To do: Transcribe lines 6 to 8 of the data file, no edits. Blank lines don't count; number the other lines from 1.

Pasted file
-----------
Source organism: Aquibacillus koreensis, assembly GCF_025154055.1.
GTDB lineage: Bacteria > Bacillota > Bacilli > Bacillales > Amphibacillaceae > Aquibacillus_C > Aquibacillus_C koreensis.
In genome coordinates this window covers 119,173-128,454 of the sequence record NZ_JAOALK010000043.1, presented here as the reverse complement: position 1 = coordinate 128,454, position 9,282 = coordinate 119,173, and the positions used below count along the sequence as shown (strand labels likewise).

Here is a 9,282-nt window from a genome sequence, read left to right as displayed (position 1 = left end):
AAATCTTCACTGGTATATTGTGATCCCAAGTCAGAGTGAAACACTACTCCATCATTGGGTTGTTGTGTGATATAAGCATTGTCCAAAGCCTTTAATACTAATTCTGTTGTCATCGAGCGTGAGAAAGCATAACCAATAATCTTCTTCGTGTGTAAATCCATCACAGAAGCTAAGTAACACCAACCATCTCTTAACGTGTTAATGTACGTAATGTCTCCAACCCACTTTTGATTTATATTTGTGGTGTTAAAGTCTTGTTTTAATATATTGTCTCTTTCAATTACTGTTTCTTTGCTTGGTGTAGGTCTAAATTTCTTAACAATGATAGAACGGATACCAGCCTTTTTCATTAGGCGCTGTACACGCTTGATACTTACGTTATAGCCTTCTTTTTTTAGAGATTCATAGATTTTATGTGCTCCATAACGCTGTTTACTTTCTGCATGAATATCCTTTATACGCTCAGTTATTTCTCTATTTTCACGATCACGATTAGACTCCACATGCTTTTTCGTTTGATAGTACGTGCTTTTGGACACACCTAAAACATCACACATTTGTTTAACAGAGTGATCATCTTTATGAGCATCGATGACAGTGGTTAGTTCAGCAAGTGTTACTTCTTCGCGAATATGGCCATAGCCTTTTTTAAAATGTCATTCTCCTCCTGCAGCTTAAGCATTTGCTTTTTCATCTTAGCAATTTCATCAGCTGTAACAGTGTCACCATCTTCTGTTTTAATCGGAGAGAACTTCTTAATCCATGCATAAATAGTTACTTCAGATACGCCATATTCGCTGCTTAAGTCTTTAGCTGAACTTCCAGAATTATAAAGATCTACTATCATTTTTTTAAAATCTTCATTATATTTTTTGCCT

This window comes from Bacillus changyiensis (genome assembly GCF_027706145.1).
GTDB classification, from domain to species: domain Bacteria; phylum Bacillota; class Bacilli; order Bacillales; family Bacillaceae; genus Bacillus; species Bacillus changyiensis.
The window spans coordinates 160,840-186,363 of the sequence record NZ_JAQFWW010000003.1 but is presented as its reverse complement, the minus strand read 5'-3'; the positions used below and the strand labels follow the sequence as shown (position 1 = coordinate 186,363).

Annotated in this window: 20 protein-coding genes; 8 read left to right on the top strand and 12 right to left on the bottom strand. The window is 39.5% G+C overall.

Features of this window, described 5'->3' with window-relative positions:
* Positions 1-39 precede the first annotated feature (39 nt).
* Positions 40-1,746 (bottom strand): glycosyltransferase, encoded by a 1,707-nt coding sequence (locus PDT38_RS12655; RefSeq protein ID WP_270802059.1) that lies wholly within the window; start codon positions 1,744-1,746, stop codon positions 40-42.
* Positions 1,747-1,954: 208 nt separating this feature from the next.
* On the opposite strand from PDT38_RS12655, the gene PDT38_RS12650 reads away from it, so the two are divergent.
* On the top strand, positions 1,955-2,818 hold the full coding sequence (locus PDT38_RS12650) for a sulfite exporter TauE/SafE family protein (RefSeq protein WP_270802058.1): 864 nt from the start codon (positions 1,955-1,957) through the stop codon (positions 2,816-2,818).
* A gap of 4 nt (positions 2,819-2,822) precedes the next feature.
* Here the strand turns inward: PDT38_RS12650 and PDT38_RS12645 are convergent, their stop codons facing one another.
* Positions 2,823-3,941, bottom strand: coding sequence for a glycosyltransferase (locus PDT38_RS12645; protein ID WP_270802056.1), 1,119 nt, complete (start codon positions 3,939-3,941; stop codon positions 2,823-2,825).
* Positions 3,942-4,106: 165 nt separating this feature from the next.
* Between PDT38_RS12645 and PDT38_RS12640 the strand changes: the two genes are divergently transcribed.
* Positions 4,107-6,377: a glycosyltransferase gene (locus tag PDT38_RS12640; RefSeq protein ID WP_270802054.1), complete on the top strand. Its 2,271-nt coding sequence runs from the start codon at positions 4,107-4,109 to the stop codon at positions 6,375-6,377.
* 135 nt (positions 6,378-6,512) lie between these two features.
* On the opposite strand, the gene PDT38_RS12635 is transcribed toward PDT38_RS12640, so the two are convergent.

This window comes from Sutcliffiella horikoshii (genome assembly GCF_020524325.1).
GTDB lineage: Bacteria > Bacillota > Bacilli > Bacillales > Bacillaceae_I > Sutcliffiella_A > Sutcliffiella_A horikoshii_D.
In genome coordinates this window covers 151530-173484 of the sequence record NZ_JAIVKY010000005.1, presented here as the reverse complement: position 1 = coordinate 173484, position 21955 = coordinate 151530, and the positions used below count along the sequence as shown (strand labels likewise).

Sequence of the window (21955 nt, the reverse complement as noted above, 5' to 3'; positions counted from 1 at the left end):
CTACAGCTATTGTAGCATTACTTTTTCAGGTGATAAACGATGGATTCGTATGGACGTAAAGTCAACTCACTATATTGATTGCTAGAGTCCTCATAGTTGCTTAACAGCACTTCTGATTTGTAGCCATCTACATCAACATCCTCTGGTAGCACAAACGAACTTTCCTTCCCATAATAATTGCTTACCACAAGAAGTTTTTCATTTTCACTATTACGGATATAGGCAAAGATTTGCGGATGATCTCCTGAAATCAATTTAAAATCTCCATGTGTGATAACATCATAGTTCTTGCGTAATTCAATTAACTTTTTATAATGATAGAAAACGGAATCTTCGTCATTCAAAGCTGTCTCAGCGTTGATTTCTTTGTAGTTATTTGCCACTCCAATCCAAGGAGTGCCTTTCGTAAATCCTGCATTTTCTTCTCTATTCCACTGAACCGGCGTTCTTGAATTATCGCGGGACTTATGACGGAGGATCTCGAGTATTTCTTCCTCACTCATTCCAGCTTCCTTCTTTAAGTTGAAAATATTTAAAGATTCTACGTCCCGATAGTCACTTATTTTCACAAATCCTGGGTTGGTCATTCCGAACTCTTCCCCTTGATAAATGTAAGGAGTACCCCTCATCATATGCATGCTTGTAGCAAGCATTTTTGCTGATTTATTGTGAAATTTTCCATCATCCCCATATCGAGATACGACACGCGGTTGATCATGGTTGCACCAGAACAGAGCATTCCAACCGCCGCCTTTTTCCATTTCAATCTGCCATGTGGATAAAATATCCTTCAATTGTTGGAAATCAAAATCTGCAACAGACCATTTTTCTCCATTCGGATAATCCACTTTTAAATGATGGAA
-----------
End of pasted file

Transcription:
This window comes from Bacillus changyiensis (genome assembly GCF_027706145.1).
GTDB classification, from domain to species: domain Bacteria; phylum Bacillota; class Bacilli; order Bacillales; family Bacillaceae; genus Bacillus; species Bacillus changyiensis.
The window spans coordinates 160,840-186,363 of the sequence record NZ_JAQFWW010000003.1 but is presented as its reverse complement, the minus strand read 5'-3'; the positions used below and the strand labels follow the sequence as shown (position 1 = coordinate 186,363).